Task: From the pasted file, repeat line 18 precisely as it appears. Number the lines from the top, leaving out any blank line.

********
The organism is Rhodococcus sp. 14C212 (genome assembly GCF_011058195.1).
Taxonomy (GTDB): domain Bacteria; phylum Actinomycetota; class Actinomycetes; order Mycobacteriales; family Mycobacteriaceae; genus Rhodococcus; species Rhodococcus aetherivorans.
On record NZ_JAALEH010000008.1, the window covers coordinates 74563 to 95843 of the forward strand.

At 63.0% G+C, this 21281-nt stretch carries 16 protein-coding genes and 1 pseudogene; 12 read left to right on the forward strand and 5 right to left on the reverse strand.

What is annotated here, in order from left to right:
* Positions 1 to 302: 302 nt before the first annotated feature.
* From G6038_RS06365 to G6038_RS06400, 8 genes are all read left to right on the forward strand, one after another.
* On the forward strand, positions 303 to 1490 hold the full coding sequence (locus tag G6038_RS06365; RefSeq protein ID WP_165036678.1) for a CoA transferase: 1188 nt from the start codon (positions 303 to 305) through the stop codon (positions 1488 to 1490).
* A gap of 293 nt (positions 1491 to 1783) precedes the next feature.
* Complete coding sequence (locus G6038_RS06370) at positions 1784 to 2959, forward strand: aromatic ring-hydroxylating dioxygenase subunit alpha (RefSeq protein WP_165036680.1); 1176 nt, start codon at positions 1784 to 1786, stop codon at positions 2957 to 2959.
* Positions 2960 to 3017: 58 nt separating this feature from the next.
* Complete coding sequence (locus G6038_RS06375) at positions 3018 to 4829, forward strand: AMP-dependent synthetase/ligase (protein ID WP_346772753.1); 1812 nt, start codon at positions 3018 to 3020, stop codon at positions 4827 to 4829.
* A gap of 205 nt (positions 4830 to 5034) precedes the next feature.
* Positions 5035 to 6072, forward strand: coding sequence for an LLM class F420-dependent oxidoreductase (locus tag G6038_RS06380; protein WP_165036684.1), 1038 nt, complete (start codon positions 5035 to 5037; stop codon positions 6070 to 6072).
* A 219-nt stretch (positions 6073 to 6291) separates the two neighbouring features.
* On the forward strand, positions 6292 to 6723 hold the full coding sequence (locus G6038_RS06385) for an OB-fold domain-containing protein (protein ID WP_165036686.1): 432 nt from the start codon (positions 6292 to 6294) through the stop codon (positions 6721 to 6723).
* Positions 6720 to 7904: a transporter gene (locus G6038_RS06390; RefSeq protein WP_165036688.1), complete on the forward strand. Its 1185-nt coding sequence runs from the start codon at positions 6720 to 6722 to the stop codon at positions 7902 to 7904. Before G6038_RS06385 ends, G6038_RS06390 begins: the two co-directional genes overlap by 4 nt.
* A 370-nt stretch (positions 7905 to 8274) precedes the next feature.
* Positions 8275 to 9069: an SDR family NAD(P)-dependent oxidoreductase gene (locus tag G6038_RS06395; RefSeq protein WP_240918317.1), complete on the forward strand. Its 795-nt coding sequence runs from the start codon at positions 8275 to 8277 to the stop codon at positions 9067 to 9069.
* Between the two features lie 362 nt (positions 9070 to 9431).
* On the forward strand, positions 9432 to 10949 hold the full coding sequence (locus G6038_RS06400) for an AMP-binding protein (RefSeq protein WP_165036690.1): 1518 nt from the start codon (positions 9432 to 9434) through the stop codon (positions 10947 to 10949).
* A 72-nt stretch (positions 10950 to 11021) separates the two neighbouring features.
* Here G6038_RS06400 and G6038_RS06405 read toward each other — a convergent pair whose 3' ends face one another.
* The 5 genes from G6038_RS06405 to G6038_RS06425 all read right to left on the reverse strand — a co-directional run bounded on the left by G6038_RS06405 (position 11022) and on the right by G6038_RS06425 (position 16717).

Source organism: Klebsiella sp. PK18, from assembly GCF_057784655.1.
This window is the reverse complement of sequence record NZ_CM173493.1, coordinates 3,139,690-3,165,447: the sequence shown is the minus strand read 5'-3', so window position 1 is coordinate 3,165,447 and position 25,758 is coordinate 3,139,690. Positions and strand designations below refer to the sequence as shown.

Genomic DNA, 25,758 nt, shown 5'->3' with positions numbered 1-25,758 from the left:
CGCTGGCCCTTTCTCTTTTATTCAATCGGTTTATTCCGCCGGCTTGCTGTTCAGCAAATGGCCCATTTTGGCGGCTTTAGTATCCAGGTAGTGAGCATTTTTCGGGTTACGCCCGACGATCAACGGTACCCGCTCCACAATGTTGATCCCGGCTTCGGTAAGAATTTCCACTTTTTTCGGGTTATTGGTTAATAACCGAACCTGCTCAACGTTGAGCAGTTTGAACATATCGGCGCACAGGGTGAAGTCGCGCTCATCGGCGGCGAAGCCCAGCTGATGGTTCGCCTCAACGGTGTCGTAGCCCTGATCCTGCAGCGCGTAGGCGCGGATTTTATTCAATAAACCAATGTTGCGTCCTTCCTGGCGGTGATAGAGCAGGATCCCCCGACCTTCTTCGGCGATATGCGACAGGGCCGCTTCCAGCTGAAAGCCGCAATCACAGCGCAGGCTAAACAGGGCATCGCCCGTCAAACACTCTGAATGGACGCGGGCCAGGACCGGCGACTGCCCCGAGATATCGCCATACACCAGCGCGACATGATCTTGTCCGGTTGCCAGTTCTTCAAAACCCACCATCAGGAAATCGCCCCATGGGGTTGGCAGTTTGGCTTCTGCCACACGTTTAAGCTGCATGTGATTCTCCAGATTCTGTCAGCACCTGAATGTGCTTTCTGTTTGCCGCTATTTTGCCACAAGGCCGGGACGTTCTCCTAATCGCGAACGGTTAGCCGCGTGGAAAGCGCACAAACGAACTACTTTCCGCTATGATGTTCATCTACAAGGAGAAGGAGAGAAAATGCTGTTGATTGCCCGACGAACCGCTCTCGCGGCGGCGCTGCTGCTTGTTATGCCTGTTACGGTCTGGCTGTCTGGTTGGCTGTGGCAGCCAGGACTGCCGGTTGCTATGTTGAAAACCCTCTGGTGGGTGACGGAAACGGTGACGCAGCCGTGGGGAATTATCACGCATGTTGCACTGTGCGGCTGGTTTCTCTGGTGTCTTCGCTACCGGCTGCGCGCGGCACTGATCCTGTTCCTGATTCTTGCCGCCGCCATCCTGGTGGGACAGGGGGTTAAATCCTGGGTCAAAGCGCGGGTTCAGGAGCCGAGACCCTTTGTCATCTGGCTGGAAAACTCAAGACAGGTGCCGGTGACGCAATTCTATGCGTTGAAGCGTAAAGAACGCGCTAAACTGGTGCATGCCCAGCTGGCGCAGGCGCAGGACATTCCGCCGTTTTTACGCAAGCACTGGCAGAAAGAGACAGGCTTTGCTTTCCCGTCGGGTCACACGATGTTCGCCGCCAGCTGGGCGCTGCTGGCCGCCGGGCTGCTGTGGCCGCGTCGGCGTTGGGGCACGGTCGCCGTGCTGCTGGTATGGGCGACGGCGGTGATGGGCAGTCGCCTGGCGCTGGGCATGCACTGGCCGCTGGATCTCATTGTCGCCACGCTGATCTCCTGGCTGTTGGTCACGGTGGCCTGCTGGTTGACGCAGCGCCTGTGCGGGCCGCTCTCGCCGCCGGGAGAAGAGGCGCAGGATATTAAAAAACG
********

* A 370-nt stretch (positions 7905 to 8274) precedes the next feature.